For Jorge Fernández Menéndez, there is a take-off factor in the predominance and expansion of the cartels, especially for those from Sinaloa, since in his opinion, they were ahead of other criminal groups “and it allows them to operate, perhaps with a wrong reading of some groups, that they are less violent or that they are fewer drug traffickers than others, let’s say it, and it is not like that, the reality is not that. All these groups use or stop using violence according to their needs, circumstances, momentary to the control capacity they have in one territory or another ”.

In every way, fentanyl is big business for the cartels. It is much cheaper, easier to have, to produce, and to traffic. It is a drug that is fashionable. So, it can be sold at relatively cheap prices compared to others, but with a huge profit.

Fernández assures that the profit for the production and final destination of this drug is ten times higher than heroin, “but not only ten times higher gram for gram, but to produce heroin you need to have land, grow poppies, have farmers, then there are than to cut it and take out the opium gum; that rubber must be taken to a laboratory where it is necessary to have a series of chemical products to transform it into heroin and then take it to the market ”.

In the case of fentanyl, traffickers import the product in its pure state, which is a universally used pharmaceutical. It is received at a seaport or airport in Mexico, and with a few kilos, thousands of doses are produced. All that is required is a pill maker and a few other readily available products.

“Not only is the profit much higher for the drug traffickers, but the entire cost of production, transportation, and it is also very simple. Some of what is being seen and will be seen in the coming months in Culiacán is the enormous number of laboratories that are in simple kitchens of houses and apartments, and from there we work. It is not like with methamphetamines, we have been in these types of laboratories that smell for miles, so they have to be in places in the mountains and in depopulated areas. Not here, they have it in the kitchen of a house and from there they work ”, explained Jorge.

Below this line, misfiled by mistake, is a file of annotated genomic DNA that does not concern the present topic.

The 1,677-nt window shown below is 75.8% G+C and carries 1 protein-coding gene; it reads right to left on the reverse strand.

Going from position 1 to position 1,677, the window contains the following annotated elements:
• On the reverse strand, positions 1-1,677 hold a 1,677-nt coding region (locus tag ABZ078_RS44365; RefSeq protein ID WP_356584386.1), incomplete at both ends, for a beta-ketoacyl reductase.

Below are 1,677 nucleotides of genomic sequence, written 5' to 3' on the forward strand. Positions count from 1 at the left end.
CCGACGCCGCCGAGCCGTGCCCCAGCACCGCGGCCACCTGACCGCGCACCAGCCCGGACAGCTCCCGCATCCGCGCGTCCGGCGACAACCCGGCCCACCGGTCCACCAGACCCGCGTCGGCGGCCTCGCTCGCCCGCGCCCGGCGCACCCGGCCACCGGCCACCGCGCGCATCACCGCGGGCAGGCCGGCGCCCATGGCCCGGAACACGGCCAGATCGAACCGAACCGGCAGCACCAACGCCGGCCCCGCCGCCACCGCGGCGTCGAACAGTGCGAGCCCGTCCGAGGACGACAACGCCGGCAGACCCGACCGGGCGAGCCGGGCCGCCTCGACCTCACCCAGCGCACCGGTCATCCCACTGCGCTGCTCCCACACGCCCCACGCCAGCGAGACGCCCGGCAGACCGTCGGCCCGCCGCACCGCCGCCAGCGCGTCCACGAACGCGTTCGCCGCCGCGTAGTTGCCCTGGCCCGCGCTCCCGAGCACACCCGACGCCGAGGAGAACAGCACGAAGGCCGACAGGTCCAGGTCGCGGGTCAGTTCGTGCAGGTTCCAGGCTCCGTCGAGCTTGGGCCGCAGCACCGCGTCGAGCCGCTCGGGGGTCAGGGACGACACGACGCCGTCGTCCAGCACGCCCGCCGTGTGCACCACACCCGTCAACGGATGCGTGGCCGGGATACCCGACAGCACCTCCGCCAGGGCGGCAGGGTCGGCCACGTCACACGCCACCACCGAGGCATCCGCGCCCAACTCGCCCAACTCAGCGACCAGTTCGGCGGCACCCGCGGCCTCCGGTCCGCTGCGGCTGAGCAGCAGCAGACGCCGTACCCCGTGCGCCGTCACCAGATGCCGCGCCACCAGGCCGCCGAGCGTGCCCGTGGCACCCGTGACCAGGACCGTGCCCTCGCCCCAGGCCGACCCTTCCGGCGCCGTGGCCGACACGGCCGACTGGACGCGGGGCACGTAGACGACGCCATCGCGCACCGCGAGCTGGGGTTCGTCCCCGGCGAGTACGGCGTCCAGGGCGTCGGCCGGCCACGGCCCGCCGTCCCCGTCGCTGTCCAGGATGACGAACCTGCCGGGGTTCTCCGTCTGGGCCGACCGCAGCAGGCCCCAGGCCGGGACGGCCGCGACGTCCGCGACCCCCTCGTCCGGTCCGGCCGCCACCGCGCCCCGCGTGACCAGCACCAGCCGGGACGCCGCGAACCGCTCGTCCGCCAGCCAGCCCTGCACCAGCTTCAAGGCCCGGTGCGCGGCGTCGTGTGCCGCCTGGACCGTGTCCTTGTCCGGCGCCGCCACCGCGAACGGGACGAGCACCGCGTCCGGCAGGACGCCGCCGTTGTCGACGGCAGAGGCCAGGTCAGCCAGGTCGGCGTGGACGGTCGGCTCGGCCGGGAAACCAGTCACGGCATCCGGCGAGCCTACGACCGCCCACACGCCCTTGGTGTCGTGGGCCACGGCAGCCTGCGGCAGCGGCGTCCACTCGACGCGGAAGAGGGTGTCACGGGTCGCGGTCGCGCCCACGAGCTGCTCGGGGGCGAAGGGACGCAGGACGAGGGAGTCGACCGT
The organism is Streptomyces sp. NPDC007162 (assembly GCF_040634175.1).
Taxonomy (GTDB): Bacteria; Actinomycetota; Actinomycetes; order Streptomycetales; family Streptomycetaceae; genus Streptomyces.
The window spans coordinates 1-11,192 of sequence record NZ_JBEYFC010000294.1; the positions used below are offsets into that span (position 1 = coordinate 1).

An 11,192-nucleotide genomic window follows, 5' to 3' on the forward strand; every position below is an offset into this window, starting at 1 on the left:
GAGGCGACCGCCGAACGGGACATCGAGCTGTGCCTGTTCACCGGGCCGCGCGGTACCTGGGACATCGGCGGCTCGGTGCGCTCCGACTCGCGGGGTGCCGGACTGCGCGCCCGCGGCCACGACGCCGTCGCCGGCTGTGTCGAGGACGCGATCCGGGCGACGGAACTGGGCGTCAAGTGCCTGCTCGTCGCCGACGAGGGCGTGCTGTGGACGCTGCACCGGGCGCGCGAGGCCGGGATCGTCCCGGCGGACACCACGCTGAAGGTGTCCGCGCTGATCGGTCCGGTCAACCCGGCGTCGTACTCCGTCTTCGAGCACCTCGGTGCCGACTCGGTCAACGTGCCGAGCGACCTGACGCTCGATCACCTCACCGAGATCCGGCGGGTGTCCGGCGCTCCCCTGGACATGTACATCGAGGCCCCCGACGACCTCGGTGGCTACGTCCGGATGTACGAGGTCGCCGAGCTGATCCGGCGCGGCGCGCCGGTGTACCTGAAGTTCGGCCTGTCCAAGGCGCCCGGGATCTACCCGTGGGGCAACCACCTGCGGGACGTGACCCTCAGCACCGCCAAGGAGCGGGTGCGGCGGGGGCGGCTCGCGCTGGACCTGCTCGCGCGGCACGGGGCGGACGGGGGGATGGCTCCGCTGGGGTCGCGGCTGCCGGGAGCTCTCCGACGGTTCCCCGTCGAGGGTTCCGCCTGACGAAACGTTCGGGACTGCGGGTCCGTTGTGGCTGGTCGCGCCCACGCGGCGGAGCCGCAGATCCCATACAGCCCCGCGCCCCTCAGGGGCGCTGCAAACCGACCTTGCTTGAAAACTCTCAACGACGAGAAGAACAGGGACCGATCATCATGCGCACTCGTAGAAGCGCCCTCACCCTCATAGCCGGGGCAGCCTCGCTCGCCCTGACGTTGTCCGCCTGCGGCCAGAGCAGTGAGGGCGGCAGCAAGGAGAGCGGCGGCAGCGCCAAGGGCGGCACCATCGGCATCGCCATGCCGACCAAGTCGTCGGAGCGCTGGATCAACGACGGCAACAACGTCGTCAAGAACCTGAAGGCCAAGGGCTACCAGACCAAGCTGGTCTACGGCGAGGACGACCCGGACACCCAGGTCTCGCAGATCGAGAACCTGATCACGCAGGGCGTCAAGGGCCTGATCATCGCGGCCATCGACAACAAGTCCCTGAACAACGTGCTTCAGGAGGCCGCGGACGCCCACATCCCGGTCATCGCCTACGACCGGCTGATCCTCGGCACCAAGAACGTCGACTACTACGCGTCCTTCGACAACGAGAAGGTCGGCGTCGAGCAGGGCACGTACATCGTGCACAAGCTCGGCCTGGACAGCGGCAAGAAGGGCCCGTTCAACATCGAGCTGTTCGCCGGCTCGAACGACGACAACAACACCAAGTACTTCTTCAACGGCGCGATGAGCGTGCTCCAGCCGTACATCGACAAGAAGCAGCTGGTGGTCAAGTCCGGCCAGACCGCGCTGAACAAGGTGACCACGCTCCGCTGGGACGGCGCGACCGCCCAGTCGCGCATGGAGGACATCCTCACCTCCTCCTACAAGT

Fentanyl comes through the Pacific Ocean. There are other routes, but the most relevant shipments are registered in the ports of Lázaro Cárdenas and Manzanillo, a situation that explains the violence in those regions, between Michoacán, Jalisco, and Colima. Sometimes it also arrives in Sinaloa, through the port of Mazatlán, and “it is very easy to handle and transport. What we were saying, you don’t need a ton of fentanyl. With 10 kilos of fentanyl, which can be hidden anywhere in a vehicle, in a container, since it does not smell and is not perceived with the naked eye, they make thousands and thousands of doses. The amount to be used for a consumption dose is very low, it is simply milligrams, so it is very easy to transport it, it follows those land routes ”.

And he questioned: “Why doesn’t it come in both through Tamaulipas and Chihuahua? There is another type of consumption there, such as cocaine and other drugs that go there. The reason is simple, it is further away, and the traffic in the laboratories is on the Pacific coast and on that area ”.

Finally, the author of several works related to drug trafficking alluded to the issue of Tamaulipas, “Tamaulipas was always a little different than Jalisco, Sinaloa or Baja California, and in this area, it seems to me that it continues to be so.”


Mexico Daily Post